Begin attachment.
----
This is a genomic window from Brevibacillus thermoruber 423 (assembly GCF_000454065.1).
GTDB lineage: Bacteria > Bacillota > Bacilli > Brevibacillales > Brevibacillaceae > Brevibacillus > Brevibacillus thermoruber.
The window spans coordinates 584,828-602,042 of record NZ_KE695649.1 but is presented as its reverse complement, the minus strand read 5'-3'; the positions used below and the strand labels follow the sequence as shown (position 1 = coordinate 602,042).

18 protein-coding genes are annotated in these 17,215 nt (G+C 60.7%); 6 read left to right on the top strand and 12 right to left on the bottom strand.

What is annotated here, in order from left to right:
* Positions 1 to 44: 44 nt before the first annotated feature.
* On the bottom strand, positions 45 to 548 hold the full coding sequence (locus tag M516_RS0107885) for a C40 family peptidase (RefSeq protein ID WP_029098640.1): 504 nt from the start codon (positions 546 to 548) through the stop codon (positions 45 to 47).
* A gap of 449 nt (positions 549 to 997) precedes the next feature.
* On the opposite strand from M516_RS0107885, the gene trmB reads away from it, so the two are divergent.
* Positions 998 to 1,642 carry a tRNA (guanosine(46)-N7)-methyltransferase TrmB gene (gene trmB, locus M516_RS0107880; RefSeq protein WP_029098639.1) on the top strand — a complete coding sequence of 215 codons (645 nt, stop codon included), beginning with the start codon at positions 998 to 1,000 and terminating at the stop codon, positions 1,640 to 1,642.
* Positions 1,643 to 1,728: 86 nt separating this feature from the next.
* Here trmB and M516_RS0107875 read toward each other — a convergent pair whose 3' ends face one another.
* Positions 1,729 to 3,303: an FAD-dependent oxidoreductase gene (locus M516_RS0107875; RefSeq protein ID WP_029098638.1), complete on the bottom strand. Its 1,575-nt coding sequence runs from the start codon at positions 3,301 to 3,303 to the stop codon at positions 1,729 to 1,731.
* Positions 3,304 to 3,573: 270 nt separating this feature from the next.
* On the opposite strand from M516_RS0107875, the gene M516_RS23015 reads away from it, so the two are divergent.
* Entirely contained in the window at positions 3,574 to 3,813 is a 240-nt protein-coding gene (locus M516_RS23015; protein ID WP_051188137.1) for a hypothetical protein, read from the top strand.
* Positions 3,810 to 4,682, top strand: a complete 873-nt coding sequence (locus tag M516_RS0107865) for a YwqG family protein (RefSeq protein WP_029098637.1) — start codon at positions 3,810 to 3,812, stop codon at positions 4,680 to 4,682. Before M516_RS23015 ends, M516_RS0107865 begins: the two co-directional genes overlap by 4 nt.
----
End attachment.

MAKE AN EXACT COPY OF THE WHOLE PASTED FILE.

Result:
This is a genomic window from Brevibacillus thermoruber 423 (assembly GCF_000454065.1).
GTDB lineage: Bacteria > Bacillota > Bacilli > Brevibacillales > Brevibacillaceae > Brevibacillus > Brevibacillus thermoruber.
The window spans coordinates 584,828-602,042 of record NZ_KE695649.1 but is presented as its reverse complement, the minus strand read 5'-3'; the positions used below and the strand labels follow the sequence as shown (position 1 = coordinate 602,042).

18 protein-coding genes are annotated in these 17,215 nt (G+C 60.7%); 6 read left to right on the top strand and 12 right to left on the bottom strand.

What is annotated here, in order from left to right:
* Positions 1 to 44: 44 nt before the first annotated feature.
* On the bottom strand, positions 45 to 548 hold the full coding sequence (locus tag M516_RS0107885) for a C40 family peptidase (RefSeq protein ID WP_029098640.1): 504 nt from the start codon (positions 546 to 548) through the stop codon (positions 45 to 47).
* A gap of 449 nt (positions 549 to 997) precedes the next feature.
* On the opposite strand from M516_RS0107885, the gene trmB reads away from it, so the two are divergent.
* Positions 998 to 1,642 carry a tRNA (guanosine(46)-N7)-methyltransferase TrmB gene (gene trmB, locus M516_RS0107880; RefSeq protein WP_029098639.1) on the top strand — a complete coding sequence of 215 codons (645 nt, stop codon included), beginning with the start codon at positions 998 to 1,000 and terminating at the stop codon, positions 1,640 to 1,642.
* Positions 1,643 to 1,728: 86 nt separating this feature from the next.
* Here trmB and M516_RS0107875 read toward each other — a convergent pair whose 3' ends face one another.
* Positions 1,729 to 3,303: an FAD-dependent oxidoreductase gene (locus M516_RS0107875; RefSeq protein ID WP_029098638.1), complete on the bottom strand. Its 1,575-nt coding sequence runs from the start codon at positions 3,301 to 3,303 to the stop codon at positions 1,729 to 1,731.
* Positions 3,304 to 3,573: 270 nt separating this feature from the next.
* On the opposite strand from M516_RS0107875, the gene M516_RS23015 reads away from it, so the two are divergent.
* Entirely contained in the window at positions 3,574 to 3,813 is a 240-nt protein-coding gene (locus M516_RS23015; protein ID WP_051188137.1) for a hypothetical protein, read from the top strand.
* Positions 3,810 to 4,682, top strand: a complete 873-nt coding sequence (locus tag M516_RS0107865) for a YwqG family protein (RefSeq protein WP_029098637.1) — start codon at positions 3,810 to 3,812, stop codon at positions 4,680 to 4,682. Before M516_RS23015 ends, M516_RS0107865 begins: the two co-directional genes overlap by 4 nt.